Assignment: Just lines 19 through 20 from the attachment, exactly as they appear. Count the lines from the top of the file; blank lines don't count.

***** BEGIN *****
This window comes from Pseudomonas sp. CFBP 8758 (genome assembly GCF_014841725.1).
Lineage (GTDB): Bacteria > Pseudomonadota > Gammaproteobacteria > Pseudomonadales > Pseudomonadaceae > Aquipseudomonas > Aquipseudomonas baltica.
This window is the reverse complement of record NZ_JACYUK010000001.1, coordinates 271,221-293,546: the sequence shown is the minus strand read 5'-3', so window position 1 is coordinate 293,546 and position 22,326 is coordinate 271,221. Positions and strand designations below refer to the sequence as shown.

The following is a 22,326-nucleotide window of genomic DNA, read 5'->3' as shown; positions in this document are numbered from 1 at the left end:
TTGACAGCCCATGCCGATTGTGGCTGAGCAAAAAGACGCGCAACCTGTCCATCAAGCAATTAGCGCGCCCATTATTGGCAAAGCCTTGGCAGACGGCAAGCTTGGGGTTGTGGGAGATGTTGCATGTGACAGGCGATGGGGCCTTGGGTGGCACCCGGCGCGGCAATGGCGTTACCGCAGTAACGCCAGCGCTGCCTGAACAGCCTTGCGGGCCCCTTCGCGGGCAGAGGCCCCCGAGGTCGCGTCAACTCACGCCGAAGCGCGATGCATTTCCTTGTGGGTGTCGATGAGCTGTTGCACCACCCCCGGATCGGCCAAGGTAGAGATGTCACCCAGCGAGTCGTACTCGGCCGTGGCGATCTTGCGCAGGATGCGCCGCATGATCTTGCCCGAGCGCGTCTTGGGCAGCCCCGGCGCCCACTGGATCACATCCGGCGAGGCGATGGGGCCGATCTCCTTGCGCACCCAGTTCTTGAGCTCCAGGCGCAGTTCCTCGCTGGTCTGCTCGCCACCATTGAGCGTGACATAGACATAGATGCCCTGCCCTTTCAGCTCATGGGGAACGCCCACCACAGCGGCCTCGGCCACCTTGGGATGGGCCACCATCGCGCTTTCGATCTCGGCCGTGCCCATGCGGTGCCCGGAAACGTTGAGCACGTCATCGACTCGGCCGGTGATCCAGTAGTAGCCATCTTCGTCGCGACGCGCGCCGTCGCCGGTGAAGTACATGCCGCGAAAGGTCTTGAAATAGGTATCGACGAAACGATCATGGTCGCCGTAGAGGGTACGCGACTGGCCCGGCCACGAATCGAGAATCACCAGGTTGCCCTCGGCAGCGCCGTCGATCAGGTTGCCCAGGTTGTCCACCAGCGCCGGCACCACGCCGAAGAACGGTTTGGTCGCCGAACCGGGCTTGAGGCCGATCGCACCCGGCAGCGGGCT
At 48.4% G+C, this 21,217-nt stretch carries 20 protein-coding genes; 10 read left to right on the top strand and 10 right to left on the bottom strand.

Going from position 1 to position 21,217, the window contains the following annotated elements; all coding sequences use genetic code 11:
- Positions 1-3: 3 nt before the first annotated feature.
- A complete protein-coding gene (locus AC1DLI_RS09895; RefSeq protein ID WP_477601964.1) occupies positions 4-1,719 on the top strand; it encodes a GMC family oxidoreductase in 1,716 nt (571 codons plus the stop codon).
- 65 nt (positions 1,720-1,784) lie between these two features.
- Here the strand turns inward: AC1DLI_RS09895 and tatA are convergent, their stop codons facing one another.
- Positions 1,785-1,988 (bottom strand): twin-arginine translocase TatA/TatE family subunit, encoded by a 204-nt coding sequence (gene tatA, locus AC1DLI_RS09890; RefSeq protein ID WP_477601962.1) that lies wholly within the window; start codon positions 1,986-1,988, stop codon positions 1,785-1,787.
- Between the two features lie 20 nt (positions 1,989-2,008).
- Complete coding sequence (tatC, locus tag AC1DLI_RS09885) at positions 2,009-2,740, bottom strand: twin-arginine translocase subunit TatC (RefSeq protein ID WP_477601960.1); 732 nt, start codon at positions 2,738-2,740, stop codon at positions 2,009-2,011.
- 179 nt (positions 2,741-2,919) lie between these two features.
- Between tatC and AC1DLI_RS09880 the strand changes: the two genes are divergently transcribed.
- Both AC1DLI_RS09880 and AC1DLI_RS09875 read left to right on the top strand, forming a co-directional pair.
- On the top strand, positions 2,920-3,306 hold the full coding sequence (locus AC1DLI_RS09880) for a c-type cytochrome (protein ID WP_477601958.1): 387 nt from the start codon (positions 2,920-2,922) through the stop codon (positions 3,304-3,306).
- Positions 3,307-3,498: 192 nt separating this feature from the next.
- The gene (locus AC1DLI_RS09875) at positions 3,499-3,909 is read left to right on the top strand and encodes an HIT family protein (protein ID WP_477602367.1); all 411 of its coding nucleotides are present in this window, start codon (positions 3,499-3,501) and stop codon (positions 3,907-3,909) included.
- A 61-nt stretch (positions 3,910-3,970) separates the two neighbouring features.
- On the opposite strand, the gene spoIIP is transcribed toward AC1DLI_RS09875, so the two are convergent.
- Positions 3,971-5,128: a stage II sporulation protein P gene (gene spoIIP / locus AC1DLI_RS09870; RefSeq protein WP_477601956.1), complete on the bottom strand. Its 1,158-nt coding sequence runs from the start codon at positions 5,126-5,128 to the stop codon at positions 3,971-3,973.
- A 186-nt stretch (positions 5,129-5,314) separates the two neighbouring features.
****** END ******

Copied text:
- Positions 3,307-3,498: 192 nt separating this feature from the next.
- The gene (locus AC1DLI_RS09875) at positions 3,499-3,909 is read left to right on the top strand and encodes an HIT family protein (protein ID WP_477602367.1); all 411 of its coding nucleotides are present in this window, start codon (positions 3,499-3,501) and stop codon (positions 3,907-3,909) included.